The Oxford English dictionary defines a sketch as “a rough or unfinished drawing or painting, often made to assist in making a more finished picture”. So you might expect artists to really enjoy sketching and find it a great way to experiment, build confidence, work quickly and enjoy the great outdoors.
But all too often it seems that artists forget the differences between field sketching and studio painting, and they expect to create field sketches with the same level of detail found in their studio work. Sometimes they fail to do any sketching at all because they are looking for the perfect subject, like an animal which will remain completely motionless so they can draw it in full, glorious detail. Needless to say, wild animals rarely oblige and are likely to disappear down a hole, up a tree or into a thicket.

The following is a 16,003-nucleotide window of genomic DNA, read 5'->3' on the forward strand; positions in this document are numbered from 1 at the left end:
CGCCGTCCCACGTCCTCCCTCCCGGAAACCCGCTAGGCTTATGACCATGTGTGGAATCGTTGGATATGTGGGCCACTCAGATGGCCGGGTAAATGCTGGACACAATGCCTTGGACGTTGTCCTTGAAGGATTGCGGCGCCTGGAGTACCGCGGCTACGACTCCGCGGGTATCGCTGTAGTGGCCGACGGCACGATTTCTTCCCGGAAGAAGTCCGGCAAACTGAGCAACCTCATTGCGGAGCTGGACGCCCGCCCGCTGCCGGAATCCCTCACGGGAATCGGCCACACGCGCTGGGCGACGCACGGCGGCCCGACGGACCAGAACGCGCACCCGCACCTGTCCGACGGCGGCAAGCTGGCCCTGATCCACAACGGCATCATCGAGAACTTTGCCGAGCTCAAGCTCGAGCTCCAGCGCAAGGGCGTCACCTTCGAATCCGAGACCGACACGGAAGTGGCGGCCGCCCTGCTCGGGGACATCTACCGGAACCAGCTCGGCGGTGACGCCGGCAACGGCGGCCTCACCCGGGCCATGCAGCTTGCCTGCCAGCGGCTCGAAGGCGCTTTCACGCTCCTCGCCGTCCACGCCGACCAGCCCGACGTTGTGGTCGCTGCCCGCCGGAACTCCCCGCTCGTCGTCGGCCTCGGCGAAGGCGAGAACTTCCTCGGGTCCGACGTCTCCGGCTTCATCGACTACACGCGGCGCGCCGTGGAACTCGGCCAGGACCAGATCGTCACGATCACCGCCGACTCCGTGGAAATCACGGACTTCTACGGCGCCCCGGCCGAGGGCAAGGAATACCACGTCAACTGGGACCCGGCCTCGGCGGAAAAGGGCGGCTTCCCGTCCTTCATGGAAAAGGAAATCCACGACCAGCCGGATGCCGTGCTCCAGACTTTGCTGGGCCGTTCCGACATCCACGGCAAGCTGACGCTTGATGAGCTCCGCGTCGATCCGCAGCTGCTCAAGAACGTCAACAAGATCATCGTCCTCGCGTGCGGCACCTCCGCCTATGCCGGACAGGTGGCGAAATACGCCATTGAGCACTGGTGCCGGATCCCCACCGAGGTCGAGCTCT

So remember, there is no perfect sketching subject and sketches are not meant to be perfect, but there is a perfect time to start sketching… right now!
You can read about how to sketch, you can buy all the materials under the sun, you can listen to experts and watch them work, but unless you actually go out and sketch, you will not improve. You’ll notice I’ve made this a short post, so that you can stop reading and go out and sketch right now!
If you prefer the motivation of being surrounded by other sketchers, join me on an Africa Geographic Art Safari. We will spend four days in the South African bush sketching wildlife in beautiful settings. You’ll have plenty of time to improve your sketching skills and receive instruction and companionship in a friendly atmosphere.